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Ancient DOS Games Webshow

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Reply 3300 of 3339, by Gemini000

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henryVK wrote on 2023-07-10, 14:54:
Corncob reminded me of a game I used to be quite fond of but that is pretty obscure: "Flight Action" by Axisim Software. […]
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Corncob reminded me of a game I used to be quite fond of but that is pretty obscure: "Flight Action" by Axisim Software.

https://www.mobygames.com/game/67702/flight-action/

Maybe this could be intersting for one of your other segments? It's quite a unique game, I think. I put it on Mobygames many years ago after doing some research. Unfortunately, I couldn't find out anything about the developer(s). It's not covered anywhere but one person on Twitter seems to have gotten excited about it: https://twitter.com/gravislizard/status/13004 … 5061842944?s=20

Also unfortunately, I'm not sure a full-release version is currently available anywhere. The game was only sold as a download as far as I could tell. I think what's floating around on the internet is the demo version. I got the game off of a shareware disk back in the day and that might have been the demo too.

Might be a very tricky game to cover if information and downloads are scarce. I'll keep it in mind but I don't think it's gonna end up on the show anytime soon.

--- Kris Asick (Gemini)
--- Pixelmusement Website: www.pixelships.com
--- Ancient DOS Games Webshow: www.pixelships.com/adg

Reply 3302 of 3339, by Gemini000

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Ancient DOS Games Filler #97 - Air Fortress is online!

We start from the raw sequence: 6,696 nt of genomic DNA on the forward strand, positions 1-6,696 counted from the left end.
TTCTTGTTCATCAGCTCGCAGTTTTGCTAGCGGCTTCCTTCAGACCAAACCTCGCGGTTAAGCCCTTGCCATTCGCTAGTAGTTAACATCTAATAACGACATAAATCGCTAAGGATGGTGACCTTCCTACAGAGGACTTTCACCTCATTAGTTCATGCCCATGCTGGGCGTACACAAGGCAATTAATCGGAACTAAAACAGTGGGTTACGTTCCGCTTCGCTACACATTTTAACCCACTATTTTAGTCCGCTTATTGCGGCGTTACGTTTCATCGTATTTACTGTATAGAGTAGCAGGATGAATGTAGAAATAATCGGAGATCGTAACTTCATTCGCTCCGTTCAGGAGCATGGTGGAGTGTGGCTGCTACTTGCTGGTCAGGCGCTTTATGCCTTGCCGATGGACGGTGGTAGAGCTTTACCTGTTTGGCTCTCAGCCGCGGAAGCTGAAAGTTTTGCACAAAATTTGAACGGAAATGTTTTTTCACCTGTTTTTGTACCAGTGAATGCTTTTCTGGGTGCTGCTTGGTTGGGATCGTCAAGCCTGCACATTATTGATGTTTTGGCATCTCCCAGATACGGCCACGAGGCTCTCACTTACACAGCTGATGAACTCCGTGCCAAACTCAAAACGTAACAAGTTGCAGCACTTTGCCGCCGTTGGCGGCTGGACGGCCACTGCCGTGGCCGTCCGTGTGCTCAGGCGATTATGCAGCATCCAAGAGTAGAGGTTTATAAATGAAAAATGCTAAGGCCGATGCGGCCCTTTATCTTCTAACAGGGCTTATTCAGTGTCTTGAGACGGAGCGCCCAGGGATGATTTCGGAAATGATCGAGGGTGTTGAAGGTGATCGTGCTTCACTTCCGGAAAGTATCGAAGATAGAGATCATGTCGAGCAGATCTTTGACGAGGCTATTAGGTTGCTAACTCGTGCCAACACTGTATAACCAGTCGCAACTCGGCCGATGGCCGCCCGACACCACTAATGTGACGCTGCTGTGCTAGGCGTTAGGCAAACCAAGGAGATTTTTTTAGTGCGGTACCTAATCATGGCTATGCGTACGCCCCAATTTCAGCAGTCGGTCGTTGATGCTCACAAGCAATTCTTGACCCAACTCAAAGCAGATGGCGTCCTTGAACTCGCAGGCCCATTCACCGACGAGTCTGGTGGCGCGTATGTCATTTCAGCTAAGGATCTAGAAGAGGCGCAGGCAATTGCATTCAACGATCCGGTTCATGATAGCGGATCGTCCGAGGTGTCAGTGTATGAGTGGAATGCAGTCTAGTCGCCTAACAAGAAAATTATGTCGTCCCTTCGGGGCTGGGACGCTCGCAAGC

This is an old NES game which definitely doesn't get as much credit as it deserves. Sure, it was a year behind the curve in terms of your typical level of complexity in an NES title, but it plays extremely well, has a very linear difficulty starting very easy and gradually becoming MUCH more difficult, and it has some very interesting features and mechanics almost no games had before it which have since appeared in many other titles!

I've owned this one since childhood and it has been a surprisingly large influence on my own gaming interests and game design skills... even though I'd never actually beaten it until now! (...technically...)

--- Kris Asick (Gemini)
--- Pixelmusement Website: www.pixelships.com
--- Ancient DOS Games Webshow: www.pixelships.com/adg

Reply 3303 of 3339, by Gemini000

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Ancient DOS Games Episode 315 - Prince of Persia is online!

So, after what I went through with the sequel, I was a bit worried about how this one was going to go, as I was expecting the first game to be jankier and more difficult given the logic that the sequel would be more refined.

Ironically, what I got instead was virtually the same game but with LESS jank, due to how pretty much all of the mechanics I wasn't OK with in the sequel either weren't in the original or were changed between the original and the sequel. Didn't make the game any less difficult and I still ultimately got defeated by the timer despite my efforts to practice levels before finishing them, but it drew me to the conclusion that both the original and sequel were kind of equivalent, with the original having stronger gameplay but the sequel having a strong presentation and aesthetics. :B

--- Kris Asick (Gemini)
--- Pixelmusement Website: www.pixelships.com